Let’s try this again, shall we? To the very best of our current ability, here is a bit more of an overview of all the awesome things we did yesterday in Tomar:

First, we stopped in the Church of St. John the Baptist. We had tried to visit this church yesterday, but they were holding mass and not accepting visitors. Since it was right around the corner from our hotel (literally!), it made an easy first stop of the day. Something that was really cool about this church is that it still rings out the time every 30 minutes, the exact same way church bells have been doing for hundreds of years before people had watches and cell phones to tell them the time.

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Next, we went up to the Templar Castle, which you saw a little bit of in volume 1! The first thing we did was climb the ramparts, or the outer defensive walls. Medieval castles are rarely a single building, but more like little compounds where people lived, worked, studied, and played in a number of different buildings all encircled by thick defenses such as a wall or a moat. Arrow slits like the one in this picture are commonly found in the walls and come in many different shapes; however, they are always tall and skinny. As the name suggests, these were places where archers could sit and shoot advancing enemies while stayed pretty well protected behind the rest of the wall itself. Can’t you imagine an archer sitting here with a bow at the ready to defend the castle?

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After walking these defenses, we headed through the outer gardens (where much of the food for the castle was surely grown, safe from siege behind the wall) and towards the castle building itself.

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Just look at this door!

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This castle is set up as a series of cloisters, meaning each part of the building is set up for a specific group of people to complete a specific purpose. For example, the first cloister you walk into is called the Washing Cloister, because this is where the knights who lived here apparently did their laundry. I wish my laundry room looked like this one!

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There were all kinds of things in the castle, from spaces for chores, workshops to make tools, kitchens and dining rooms, dorms for the knights to live in, all sorts of chapels and worship spaces, study spaces, a place for the Prince of Portugal when he came to visit, and even a cloister specifically for relaxing! They were all beautifully decorated either with carved stone, azulejos tiles, or both.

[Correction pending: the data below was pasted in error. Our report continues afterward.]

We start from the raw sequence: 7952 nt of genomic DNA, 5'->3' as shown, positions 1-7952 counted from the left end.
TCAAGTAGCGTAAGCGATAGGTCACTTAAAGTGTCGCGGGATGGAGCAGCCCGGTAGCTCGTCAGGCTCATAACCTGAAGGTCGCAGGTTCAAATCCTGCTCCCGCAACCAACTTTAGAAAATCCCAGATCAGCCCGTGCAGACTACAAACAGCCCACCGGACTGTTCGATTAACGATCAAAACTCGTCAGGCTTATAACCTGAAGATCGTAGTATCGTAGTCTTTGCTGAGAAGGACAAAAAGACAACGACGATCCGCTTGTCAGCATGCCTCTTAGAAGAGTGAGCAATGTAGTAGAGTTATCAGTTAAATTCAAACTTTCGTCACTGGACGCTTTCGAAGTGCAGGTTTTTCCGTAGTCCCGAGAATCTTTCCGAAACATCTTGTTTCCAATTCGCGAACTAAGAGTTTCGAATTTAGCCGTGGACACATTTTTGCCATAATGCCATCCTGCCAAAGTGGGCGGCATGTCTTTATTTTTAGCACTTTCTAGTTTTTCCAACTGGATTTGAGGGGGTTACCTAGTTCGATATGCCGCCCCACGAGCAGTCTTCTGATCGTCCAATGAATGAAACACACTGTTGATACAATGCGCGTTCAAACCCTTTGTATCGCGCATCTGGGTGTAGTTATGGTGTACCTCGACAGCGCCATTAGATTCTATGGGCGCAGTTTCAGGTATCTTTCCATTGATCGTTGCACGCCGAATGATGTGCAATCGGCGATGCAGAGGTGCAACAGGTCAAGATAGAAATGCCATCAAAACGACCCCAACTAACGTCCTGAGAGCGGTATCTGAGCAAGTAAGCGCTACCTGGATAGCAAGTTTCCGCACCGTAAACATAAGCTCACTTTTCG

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Here’s another one of the cloisters, a much larger one this time that had multiple floors. This cloister included the knight’s dorms, study rooms, and a few more chapels.

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But maybe one of the most amazing things at the Castle was the main worship space! It was just a single room, which is a bit unusual for many churches in Europe, but it was decorated so beautifully you didn’t even notice the difference in the space. There were all kinds of paintings done in different styles (as they were completed in different years), wood and stone carvings, freestanding sculpture, and even some gold leaf decoration. The entire thing was so big and so bright, it was hard to know where to look! A single photo couldn’t possibly sum it up, but here’s one of my best attempts to capture just the door to this sacred space:

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Every time we thought we were through the entire castle, we’d turn a corner expecting to see the exit and find even more awesome stuff! For example, this entire back cloister where traveling VIPs would stay with their servants and staff:

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Finally, though, we made it all the way through the castle. You could easily spend an entire day in there and not get bored at all! But since we were going to Lisbon so quickly, we had to get going or we’d miss the other thing in town we really wanted to see: artists making azulejos tiles!

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The process was actually not that incredibly complicated: ceramic tiles or other items are made and fired, then the designs are drawn on in faint red pencil before being painted over and fired again to set the dyes. This shop does mostly traditional white and blue only tiles, but they did have yellow, red, and green as additional colors that were available to them if they wanted.

Whew! That was a lot, I know, but hopefully that catches you up on our only full day in Tomar. We easily could have spent more time here, but unfortunately our schedule didn’t allow for it. Today we’re in Lisbon – go check it out! It’s pretty awesome here!

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